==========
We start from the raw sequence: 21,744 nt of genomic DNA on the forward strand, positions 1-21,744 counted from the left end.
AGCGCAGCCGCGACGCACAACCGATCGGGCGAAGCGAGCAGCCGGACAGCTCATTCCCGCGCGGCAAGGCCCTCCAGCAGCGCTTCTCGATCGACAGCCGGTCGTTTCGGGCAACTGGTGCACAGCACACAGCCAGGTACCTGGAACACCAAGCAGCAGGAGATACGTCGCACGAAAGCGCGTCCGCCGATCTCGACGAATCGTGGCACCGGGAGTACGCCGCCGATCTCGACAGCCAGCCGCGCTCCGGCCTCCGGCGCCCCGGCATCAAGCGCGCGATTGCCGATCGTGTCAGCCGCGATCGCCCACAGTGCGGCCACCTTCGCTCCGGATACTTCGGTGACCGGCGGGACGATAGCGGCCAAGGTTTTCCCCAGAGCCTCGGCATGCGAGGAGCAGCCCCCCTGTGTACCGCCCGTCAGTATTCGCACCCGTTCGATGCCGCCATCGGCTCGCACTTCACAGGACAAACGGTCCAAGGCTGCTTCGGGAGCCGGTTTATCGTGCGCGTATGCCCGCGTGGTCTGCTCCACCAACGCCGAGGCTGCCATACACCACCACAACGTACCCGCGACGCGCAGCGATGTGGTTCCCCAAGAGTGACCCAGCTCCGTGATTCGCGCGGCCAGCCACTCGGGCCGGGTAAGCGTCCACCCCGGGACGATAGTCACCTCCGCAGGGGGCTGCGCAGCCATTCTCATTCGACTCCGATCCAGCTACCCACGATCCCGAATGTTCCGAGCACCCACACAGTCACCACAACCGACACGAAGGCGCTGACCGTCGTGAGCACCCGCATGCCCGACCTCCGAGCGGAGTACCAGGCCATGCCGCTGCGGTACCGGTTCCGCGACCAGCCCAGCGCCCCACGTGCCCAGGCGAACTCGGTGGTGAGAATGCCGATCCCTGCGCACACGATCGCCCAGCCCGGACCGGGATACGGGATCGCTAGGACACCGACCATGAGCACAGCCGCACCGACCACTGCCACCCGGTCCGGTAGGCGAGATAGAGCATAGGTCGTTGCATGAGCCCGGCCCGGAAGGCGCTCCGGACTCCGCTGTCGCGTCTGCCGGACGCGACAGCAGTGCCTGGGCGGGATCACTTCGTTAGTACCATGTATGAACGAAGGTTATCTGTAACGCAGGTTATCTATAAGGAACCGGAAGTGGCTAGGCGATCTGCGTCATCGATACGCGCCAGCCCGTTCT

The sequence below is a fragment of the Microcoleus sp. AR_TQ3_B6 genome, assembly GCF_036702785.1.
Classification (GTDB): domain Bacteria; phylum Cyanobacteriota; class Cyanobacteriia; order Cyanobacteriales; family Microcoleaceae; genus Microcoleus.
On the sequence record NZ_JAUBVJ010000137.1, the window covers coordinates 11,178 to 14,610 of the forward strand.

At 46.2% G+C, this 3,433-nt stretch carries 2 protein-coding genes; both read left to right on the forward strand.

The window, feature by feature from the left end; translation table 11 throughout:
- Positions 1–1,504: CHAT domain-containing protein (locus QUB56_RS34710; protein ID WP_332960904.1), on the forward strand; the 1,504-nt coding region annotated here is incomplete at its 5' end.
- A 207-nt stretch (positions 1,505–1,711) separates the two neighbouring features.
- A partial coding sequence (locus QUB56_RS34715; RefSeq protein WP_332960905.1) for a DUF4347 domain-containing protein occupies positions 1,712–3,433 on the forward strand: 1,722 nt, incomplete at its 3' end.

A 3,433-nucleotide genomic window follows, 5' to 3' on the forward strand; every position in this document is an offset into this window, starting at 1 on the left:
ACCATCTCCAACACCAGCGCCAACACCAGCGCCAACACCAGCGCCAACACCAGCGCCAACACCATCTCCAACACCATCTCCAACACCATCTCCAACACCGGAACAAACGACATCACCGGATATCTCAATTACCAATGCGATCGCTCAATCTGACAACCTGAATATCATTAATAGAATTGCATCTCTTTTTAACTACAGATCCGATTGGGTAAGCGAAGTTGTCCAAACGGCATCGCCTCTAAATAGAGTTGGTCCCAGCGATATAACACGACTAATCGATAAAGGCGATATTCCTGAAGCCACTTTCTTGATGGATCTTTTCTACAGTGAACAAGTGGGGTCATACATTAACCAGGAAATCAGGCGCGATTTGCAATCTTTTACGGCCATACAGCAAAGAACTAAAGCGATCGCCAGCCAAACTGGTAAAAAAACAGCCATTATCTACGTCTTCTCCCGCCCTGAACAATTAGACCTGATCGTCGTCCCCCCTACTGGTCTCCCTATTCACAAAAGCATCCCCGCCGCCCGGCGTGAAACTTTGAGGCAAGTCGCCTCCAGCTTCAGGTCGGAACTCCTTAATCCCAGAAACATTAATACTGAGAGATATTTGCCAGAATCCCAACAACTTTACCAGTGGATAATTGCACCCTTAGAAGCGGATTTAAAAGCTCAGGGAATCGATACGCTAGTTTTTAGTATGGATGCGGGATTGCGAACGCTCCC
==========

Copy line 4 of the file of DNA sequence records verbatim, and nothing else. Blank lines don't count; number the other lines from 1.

Classification (GTDB): domain Bacteria; phylum Cyanobacteriota; class Cyanobacteriia; order Cyanobacteriales; family Microcoleaceae; genus Microcoleus.